The Indigenous People of Biafra (IPOB) has expressed outrage of the alleged missing of Mazi Nnamdi Kanu’s case file at the Court of Appeal in Abuja.
According to IPOB, the Appeal Court on Monday said that the case file of the man spearheading the Biafra secession movement is missing after over a year of trial.
The proscribed group noted that the statement was unthinkable, wondering how the appellate court could make such statement.
“When we thought the judiciary and legal establishment could not sink any lower in Nigeria, the impossible has happened. The Court of Appeal judge today (yesterday) sitting in Abuja has declared the file of the leader of IPOB missing/misplaced.
“It is unheard of in the history of the Nigerian judiciary that (the case file of a matter) coming up for final judgement almost a year after the appellate court’s jury adjourned the matter having heard all the arguments is missing.
“Not only is the delay by the Appeal Court illegal and unconstitutional, the conduct of those that heard and handled this very case is troubling.
“We no longer know what to make of the Nigerian Judicial system. This is beyond a joke. The only thing missing from today’s court hearing is that of the proverbial snake because it wasn’t confirmed if the case file had been swallowed by yet another snake at the Appeal Court.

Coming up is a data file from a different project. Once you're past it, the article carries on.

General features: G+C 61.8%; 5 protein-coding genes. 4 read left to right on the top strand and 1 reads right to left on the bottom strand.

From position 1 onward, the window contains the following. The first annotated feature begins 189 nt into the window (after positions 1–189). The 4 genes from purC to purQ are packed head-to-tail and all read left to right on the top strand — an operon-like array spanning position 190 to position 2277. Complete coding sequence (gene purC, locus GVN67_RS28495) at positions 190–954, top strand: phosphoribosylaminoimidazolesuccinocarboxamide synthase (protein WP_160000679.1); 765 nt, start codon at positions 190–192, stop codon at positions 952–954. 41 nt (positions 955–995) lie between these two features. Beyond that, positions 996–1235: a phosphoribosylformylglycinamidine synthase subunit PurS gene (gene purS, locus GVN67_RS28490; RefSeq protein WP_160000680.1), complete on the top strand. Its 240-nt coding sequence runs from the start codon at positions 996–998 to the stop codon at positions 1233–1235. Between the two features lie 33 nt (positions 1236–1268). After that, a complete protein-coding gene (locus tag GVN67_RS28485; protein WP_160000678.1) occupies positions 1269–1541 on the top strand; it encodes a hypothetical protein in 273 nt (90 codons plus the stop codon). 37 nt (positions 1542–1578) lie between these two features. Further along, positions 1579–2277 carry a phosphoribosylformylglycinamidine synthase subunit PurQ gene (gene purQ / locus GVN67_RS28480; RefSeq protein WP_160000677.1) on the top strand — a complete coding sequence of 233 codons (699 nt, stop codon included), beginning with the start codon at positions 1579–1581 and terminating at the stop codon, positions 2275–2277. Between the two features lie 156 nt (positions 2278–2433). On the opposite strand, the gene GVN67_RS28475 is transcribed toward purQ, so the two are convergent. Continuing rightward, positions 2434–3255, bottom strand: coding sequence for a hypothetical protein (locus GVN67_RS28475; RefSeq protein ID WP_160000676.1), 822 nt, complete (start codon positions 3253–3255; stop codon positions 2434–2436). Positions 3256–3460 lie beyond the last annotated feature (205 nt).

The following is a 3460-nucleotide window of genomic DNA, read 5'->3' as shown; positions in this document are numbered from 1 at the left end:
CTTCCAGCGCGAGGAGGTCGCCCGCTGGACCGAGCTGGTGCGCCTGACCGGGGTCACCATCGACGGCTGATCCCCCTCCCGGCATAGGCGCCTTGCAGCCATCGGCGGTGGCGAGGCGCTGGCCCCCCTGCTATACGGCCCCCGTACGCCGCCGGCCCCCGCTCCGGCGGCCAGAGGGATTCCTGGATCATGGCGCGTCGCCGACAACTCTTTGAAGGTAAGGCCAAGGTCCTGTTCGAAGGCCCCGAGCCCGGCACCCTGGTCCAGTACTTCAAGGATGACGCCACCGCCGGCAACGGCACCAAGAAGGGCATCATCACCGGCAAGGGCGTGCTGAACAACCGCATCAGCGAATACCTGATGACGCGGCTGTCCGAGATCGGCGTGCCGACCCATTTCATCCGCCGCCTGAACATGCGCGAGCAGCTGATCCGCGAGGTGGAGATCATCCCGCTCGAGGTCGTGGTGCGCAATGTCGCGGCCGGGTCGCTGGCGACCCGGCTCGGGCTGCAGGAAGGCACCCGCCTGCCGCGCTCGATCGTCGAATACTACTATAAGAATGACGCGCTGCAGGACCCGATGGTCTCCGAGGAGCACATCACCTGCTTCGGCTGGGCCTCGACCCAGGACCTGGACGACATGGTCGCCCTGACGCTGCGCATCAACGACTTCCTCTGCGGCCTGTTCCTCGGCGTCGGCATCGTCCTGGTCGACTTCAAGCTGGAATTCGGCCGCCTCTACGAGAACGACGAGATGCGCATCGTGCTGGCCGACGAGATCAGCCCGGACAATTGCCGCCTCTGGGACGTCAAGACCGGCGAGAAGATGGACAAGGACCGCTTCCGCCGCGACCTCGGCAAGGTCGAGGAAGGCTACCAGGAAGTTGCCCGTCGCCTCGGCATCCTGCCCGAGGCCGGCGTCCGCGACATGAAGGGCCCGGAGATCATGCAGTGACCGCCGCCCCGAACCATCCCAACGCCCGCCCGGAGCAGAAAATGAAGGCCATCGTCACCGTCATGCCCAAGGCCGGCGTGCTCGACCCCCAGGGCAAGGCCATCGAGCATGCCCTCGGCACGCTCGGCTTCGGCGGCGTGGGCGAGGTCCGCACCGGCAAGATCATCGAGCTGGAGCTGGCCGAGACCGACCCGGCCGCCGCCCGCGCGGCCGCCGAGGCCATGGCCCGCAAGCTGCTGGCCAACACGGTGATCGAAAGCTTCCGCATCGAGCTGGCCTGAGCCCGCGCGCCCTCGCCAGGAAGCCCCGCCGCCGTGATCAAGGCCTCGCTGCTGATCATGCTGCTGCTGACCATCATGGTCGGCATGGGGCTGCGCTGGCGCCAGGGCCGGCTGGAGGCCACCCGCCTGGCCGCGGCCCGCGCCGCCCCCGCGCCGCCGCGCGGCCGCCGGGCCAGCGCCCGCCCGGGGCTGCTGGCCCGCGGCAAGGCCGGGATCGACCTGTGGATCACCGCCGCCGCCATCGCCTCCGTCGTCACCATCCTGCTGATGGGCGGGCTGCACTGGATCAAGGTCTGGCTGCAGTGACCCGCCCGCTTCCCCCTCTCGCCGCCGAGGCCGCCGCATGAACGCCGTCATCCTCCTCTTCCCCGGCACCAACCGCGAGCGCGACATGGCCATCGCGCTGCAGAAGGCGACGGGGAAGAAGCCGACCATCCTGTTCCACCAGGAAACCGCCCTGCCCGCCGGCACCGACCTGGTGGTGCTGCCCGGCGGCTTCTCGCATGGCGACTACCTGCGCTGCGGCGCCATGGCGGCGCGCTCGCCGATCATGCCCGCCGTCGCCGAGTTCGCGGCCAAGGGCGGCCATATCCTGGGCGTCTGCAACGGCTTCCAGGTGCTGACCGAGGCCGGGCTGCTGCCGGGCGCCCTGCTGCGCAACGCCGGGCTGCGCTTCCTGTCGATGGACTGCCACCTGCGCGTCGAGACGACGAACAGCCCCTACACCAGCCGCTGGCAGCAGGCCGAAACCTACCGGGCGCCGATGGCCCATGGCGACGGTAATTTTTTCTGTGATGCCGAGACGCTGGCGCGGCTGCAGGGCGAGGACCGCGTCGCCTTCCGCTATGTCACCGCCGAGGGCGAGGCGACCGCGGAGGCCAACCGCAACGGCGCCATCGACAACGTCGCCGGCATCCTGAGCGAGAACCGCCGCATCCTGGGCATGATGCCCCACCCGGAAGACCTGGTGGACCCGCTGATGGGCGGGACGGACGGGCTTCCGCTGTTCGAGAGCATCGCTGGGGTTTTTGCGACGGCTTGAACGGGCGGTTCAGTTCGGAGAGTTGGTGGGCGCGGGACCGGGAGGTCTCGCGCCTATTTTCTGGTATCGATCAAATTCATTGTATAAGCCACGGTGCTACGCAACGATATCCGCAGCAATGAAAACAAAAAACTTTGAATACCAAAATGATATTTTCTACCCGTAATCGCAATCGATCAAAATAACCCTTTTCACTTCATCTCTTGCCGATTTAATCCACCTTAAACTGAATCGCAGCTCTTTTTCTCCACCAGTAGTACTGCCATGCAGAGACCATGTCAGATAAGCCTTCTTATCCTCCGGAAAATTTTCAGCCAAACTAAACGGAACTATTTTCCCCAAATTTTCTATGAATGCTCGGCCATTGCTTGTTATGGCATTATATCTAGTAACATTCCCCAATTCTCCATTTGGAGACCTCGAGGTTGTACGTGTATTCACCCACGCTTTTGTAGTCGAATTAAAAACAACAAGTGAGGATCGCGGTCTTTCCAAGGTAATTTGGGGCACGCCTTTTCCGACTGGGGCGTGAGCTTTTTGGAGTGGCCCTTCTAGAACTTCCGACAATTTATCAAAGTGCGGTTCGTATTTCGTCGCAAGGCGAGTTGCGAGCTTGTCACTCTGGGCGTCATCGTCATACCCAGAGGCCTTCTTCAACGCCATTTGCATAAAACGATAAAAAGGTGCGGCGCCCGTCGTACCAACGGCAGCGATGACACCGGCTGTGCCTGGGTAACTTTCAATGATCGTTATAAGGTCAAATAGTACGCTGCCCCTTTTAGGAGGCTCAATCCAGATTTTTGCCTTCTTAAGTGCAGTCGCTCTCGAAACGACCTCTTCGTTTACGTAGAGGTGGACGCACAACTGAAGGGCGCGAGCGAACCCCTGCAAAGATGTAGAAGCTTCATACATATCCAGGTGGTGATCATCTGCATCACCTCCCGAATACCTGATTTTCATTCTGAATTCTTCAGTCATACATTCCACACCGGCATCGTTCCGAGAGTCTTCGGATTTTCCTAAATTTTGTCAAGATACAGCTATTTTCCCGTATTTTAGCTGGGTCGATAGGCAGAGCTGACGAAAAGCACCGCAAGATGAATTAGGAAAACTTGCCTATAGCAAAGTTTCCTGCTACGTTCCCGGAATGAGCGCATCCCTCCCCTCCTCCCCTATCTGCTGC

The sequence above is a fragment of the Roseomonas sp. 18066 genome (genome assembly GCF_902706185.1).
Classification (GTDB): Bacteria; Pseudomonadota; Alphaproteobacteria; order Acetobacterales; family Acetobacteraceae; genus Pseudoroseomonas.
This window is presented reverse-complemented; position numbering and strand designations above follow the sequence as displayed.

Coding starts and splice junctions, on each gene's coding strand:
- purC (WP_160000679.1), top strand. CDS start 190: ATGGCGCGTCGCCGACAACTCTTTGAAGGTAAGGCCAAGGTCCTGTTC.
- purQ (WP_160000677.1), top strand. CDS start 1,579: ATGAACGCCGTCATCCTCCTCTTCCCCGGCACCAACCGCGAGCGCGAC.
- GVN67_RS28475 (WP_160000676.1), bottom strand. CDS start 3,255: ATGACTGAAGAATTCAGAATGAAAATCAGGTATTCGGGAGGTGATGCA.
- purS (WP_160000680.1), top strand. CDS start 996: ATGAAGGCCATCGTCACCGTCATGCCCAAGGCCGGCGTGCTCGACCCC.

“We are drawing the attention of the civilised world to the mess in the Nigerian Judiciary; terrorised by a brutal dictatorial regime has turned into. Instead of delivering judgement for Mazi Nnamdi Kanu, the judiciary would rather break every constitutional provision guiding the time line in cases at the Appeal Court.”
“Nnamdi Kanu is in court to challenge the ruling of Justice John Tsoho who reversed a ruling he gave on yje issue of masking of witnesses in the treasonable felony trial of the IPOB leader and three others.
“This matter is overdue for judgement by one year because the Nigerian constitution, which judges are meant to interpret and uphold, clearly stipulates that all Appeal Court judgements must be delivered within three months. This case is up to a year without any judgement on the matter contrary to constitutional provisions.
“The Chief Justice of the Federation must step into this matter before the already tarnished image of the Judiciary suffers more before the eyes of the world.”